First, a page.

While Venezuela, at one time arguably the richest country in the region, sells itself to Cuba and careens into disaster, and Argentina, another has-been, defaults yet again, it is easy to despair about the state of things in our hemisphere.
It comes as a relief to read about the Pacific Alliance, a common market in the making between Chile, Colombia, Mexico and Peru.
Do not confuse the Pacific Alliance with the Trans-Pacific Partnership (TPP)
The Trans-Pacific Partnership (TPP) is an ambitious, 21st century trade agreement that the United States is negotiating with 11 other countries throughout the Asia-Pacific region (Australia, Brunei Darussalam, Canada, Chile, Japan, Malaysia, Mexico, New Zealand, Peru, Singapore, and Vietnam).
The Pacific Alliance is about getting things done, with the presidents of the four countries attending meetings with specific statements and detailed timelines to advance agreed-upon goals (emphasis added):
Also in contrast to the underlying purpose of other groupings—including economic blocs such as Mercosur—Pacific Alliance members have achieved consensus on a model of economic and political integration aimed at attracting investment and creating export platforms for the global market. All have opted for a pragmatic relationship structured around bilateral free-trade agreements (FTAs) with the U.S., the EU and Asian countries.
The Pacific Alliance is perceived as a geopolitical counterweight to ideological and political trends on display in countries ranging from Brazil to Venezuela. It looks outward, acting in some ways like a free-trade zone (through the several bilateral accords among its members). But it is also oriented toward promoting greater cooperation and partnership among member countries. Another key objective is facilitating entry into the Asian market and, particularly, creating greater bargaining power than any of the individual countries could muster separately when approaching China. At the same time, the Pacific Alliance seeks a competitive edge for its members when competing with Asian countries for trade with the U.S. by providing better—and cheaper—products.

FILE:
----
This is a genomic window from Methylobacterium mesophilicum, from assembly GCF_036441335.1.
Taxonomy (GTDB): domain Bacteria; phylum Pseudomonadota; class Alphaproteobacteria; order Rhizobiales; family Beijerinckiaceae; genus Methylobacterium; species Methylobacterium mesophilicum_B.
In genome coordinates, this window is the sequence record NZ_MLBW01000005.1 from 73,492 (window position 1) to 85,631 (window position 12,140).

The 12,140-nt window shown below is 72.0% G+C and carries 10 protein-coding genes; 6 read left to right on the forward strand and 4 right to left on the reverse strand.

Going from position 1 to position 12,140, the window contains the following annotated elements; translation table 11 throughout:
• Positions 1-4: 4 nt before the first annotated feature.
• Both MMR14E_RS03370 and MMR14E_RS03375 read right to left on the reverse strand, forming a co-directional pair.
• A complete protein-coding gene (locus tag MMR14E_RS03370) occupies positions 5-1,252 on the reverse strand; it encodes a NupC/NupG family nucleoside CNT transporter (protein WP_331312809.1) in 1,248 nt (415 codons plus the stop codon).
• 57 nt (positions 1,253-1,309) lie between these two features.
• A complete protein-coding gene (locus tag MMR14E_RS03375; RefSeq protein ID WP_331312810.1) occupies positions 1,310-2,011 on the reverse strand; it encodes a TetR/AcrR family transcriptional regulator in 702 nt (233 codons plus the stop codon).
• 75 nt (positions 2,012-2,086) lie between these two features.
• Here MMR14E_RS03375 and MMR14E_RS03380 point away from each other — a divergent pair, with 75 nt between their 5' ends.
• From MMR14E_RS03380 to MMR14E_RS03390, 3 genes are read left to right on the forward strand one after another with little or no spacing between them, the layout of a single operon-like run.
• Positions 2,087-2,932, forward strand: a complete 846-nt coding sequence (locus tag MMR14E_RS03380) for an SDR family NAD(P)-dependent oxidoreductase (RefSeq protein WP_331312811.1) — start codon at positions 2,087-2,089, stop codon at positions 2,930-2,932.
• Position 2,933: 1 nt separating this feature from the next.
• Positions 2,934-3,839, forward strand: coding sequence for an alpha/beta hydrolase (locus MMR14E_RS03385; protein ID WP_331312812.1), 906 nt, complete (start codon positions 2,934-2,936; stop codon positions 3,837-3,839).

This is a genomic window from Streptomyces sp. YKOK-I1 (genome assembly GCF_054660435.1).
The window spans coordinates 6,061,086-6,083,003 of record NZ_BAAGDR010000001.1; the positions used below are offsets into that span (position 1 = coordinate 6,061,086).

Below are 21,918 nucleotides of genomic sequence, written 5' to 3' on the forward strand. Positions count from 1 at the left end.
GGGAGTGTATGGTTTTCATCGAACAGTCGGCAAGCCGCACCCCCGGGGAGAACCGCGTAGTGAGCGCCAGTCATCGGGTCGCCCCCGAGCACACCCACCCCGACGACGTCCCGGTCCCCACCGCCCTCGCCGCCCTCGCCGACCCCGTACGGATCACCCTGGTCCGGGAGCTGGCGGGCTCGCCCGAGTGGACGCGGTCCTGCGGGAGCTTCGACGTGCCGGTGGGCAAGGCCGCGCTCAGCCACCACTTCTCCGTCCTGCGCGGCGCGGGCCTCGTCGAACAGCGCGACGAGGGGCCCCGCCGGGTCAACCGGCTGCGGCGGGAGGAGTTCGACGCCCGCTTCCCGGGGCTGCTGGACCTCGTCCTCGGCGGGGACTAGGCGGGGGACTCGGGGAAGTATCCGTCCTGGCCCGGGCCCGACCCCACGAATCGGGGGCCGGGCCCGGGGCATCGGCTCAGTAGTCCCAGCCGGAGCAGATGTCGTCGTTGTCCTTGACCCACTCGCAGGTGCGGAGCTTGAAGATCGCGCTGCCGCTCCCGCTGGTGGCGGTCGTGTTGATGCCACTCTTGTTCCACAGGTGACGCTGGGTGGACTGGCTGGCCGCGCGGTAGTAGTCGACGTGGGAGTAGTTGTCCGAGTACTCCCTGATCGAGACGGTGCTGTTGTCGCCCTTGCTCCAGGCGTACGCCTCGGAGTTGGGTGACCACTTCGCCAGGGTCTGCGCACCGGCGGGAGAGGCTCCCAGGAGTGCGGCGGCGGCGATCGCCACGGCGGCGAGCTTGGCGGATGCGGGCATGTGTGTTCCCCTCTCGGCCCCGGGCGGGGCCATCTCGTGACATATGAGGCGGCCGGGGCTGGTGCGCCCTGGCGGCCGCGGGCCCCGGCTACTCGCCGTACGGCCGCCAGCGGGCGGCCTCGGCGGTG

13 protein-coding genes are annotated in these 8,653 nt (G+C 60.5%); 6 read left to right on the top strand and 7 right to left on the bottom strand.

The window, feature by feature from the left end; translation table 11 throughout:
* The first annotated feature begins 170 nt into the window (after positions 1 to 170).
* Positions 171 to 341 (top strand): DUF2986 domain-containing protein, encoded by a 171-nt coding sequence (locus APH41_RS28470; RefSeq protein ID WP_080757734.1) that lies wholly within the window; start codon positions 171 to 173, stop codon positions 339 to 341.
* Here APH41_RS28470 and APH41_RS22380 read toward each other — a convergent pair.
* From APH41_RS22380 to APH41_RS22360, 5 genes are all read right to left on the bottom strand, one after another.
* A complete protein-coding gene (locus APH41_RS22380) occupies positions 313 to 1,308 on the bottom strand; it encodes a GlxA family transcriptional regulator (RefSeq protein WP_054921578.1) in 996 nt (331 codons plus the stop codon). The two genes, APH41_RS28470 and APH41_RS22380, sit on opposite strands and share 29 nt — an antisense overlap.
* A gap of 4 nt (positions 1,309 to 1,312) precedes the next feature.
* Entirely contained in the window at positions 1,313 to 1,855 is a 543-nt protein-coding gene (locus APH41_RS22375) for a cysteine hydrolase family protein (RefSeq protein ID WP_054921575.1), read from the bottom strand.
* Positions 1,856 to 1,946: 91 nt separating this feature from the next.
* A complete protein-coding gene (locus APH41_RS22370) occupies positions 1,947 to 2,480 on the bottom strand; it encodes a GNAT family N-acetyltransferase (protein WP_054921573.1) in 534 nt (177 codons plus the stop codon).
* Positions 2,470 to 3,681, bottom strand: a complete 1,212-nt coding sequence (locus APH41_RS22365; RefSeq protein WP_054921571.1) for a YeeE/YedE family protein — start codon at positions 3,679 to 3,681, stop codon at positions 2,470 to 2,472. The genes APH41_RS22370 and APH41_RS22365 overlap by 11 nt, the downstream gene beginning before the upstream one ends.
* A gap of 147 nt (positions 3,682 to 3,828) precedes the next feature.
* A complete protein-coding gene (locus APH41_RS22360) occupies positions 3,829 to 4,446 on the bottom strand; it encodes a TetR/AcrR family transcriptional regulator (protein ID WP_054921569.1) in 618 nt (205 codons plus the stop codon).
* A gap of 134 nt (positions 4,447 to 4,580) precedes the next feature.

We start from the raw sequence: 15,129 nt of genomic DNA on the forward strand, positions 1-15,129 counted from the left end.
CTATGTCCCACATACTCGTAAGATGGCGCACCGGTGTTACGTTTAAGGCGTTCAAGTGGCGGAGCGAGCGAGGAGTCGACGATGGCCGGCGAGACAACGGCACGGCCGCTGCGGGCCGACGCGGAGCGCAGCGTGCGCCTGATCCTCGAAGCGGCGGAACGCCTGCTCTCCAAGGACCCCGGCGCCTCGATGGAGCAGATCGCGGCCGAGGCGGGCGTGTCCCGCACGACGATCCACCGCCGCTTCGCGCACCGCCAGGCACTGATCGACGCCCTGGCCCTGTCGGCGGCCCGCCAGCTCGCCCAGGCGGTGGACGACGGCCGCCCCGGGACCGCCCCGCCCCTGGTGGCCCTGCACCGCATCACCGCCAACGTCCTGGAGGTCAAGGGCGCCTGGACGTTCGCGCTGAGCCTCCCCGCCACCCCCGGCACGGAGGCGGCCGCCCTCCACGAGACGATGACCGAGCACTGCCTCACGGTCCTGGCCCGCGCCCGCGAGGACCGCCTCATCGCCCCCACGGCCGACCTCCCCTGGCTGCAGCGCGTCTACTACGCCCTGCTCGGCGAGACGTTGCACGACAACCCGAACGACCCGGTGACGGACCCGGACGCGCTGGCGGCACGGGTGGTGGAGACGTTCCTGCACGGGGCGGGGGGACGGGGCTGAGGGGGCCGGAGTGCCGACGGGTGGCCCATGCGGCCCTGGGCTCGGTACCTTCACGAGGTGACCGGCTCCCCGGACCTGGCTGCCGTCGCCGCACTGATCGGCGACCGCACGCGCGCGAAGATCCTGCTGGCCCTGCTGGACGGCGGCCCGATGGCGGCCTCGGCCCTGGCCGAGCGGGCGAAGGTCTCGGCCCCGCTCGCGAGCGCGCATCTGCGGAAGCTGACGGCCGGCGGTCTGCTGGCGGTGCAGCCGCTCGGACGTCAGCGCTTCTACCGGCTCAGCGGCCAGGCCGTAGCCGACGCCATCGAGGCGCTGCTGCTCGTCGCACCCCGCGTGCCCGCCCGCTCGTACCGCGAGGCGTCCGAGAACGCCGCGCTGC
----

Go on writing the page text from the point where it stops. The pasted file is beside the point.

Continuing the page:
Last March I wrote about Vice-President Biden’s meetings with the four Pacific Alliance presidents.
Now in New York for the UN General Assembly, the presidents of Chile, Colombia, Mexico and Peru issued a joint article , Chile, Colombia, Mexico, Peru: Better Together summarizing the Alliance’s purpose (emphasis added),
We firmly believe that the main purpose of the Pacific Alliance is to improve the welfare of all our citizens through the promotion of growth and economic development, and the improvement of the competitiveness of our economies.
Among the measures: reviewing foreign investment laws so they are more attractive to foreign companies, agreeing on zero percent tariffs for 90 percent of traded goods, cooperating on environmental and social issues and scientific and technological innovation, police and customs cooperation to track cross-border criminal activity.
The Alliance has many challenges ahead, not the least of which involve political populist tendencies among their leaders, but, considering what it has accomplished on its first three years, that’s pretty good news to celebrate.
Fausta Rodríguez Wertz writes on US and Latin American politics, news, and culture at Fausta’s Blog.